How an alternative to combined cycles never saw the light of the day

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At the 2019 ASME Turbo Expo, Hans E Wettstein, formerly of BBC that was taken over by ABB then by Alstom, recounted his contributions to gas turbine development including the GT24 and GT26. He said that it was known to developers that the gas turbine may have trouble delivering on the promised performance. But the GT24 and GT26’s other features continued to be a draw: low NOx and CO emissions all the way down to 20% of baseload, as well as tolerance to high C2+ fuel gases. This made for the most flexible gas turbine at that time, he said.

It was at that time that the research group in the company that had been taken over by Alstom proposed a Semi Closed Recuperated Cycle (SCRC). This was a supercharged GT with partial exhaust gas recirculation. It had no bottoming cycle yet challenged the combined cycle in power density, efficiency, simplicity as well as high and constant part load efficiency down to very low load. The cycle was CO2 capture ready and, importantly enough, featured combustion water condensation. This meant there was no need for make-up water for the wet compression, which was developed by Alstom, and used in the SCRC.

The semi-closed recuperated cycle (SCRC) has since then seen several versions. One uses two compressors with one intercooling stage each. In another, the intercooled main compressor has been replaced by a compressor with high fogging and no intercooling anymore. It is assumed that the system and the main compressor have its design points in the middle of the intended fogging water injection range. This turns out to allow another thermal efficiency gain by 2 to 3 percent points to clearly above 60% also combined with increased specific power related to the consumed combustion air and with no bottoming cycle.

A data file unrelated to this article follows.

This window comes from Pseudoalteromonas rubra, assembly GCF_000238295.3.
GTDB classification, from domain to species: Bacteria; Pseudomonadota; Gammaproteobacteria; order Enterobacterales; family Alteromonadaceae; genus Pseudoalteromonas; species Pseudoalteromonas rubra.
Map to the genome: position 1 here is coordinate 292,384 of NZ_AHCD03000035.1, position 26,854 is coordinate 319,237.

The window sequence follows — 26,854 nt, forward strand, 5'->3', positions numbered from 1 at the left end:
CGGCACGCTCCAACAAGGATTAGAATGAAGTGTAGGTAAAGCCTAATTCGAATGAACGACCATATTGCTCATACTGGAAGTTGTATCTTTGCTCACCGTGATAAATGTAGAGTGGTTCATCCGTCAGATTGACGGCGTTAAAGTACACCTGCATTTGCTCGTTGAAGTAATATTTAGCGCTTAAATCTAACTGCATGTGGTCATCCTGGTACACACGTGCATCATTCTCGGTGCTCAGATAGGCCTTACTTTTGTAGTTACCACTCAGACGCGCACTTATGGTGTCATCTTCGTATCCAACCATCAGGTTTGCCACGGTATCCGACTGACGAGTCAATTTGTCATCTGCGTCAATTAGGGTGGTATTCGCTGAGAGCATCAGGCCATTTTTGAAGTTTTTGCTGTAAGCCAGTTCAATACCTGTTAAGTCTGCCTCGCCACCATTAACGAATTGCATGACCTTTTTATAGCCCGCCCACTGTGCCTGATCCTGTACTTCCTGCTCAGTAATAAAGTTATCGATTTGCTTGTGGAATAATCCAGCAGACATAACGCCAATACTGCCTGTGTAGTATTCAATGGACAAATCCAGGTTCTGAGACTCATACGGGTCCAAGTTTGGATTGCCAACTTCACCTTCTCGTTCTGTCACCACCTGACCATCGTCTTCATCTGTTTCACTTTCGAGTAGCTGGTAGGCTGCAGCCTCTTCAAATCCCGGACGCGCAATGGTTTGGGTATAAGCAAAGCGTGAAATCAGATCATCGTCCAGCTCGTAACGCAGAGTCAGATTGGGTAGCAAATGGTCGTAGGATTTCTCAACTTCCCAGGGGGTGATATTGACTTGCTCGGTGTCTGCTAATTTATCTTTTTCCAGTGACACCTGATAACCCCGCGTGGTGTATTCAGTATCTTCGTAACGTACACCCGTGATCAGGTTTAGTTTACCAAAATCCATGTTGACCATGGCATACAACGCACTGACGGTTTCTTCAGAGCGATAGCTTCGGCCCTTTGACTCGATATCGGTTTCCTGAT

The cycle uses proven turbomachinery technologies. The thermodynamic assumptions have been derived from existing gas turbine (GT) technology and are used within already confirmed operating ranges. With the same firing temperature also the thermal efficiency level of current Combined Cycles (GTCC) can be achieved, Wettstein claims.


A special feature of the SCRC is the opportunity for inventory control of part load operation. This means that part load operation can be made by pressure reduction instead of temperature reduction as in open gas turbines. Thermal transients leading to hot part life consumption can therefore be avoided to a large extent and the combustor can operate at nearly constant temperature also at low part load with corresponding low emissions. Low part load operation achieves the same efficiency as base load. The result is more flexibility than in current GTCC technology associated with less complexity due to the needlessness of an extra bottoming cycle.

Due to its specific features the SCRC in general or with wet compression could be developed in the micro turbine power output size as well as up to above 1000MW single block size. Its inherent water condensation at elevated pressure makes an external source of make-up water obsolete.

Wettstein says that the SCRS was shot down in Alstom because it did not get the support of sales departments responsible for bottoming cycle components such as the steam turbine. He has recounted this in his paper, “80 YEARS OPEN GT DEVELOPMENT IN BADEN,” presented at the conference. As a result, the SCRC was never developed, he says.